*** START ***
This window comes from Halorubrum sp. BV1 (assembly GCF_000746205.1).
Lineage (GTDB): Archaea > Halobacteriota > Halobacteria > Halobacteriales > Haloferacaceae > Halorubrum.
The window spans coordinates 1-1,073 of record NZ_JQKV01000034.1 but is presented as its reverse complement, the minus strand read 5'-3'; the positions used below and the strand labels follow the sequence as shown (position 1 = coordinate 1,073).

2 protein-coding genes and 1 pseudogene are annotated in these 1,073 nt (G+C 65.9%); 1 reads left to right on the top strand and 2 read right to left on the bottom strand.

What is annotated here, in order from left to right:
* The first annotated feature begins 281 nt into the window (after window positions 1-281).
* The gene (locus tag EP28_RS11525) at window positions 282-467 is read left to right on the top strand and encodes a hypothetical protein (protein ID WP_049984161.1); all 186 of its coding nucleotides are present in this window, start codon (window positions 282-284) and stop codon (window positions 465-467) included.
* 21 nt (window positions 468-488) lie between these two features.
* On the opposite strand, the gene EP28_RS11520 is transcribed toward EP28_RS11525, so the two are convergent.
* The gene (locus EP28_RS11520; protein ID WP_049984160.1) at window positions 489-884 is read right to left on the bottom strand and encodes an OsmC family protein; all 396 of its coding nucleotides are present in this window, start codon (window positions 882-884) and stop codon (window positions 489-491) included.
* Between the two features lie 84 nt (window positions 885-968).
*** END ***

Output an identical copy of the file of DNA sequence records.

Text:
This window comes from Halorubrum sp. BV1 (assembly GCF_000746205.1).
Lineage (GTDB): Archaea > Halobacteriota > Halobacteria > Halobacteriales > Haloferacaceae > Halorubrum.
The window spans coordinates 1-1,073 of record NZ_JQKV01000034.1 but is presented as its reverse complement, the minus strand read 5'-3'; the positions used below and the strand labels follow the sequence as shown (position 1 = coordinate 1,073).

2 protein-coding genes and 1 pseudogene are annotated in these 1,073 nt (G+C 65.9%); 1 reads left to right on the top strand and 2 read right to left on the bottom strand.

What is annotated here, in order from left to right:
* The first annotated feature begins 281 nt into the window (after window positions 1-281).
* The gene (locus tag EP28_RS11525) at window positions 282-467 is read left to right on the top strand and encodes a hypothetical protein (protein ID WP_049984161.1); all 186 of its coding nucleotides are present in this window, start codon (window positions 282-284) and stop codon (window positions 465-467) included.
* 21 nt (window positions 468-488) lie between these two features.
* On the opposite strand, the gene EP28_RS11520 is transcribed toward EP28_RS11525, so the two are convergent.
* The gene (locus EP28_RS11520; protein ID WP_049984160.1) at window positions 489-884 is read right to left on the bottom strand and encodes an OsmC family protein; all 396 of its coding nucleotides are present in this window, start codon (window positions 882-884) and stop codon (window positions 489-491) included.
* Between the two features lie 84 nt (window positions 885-968).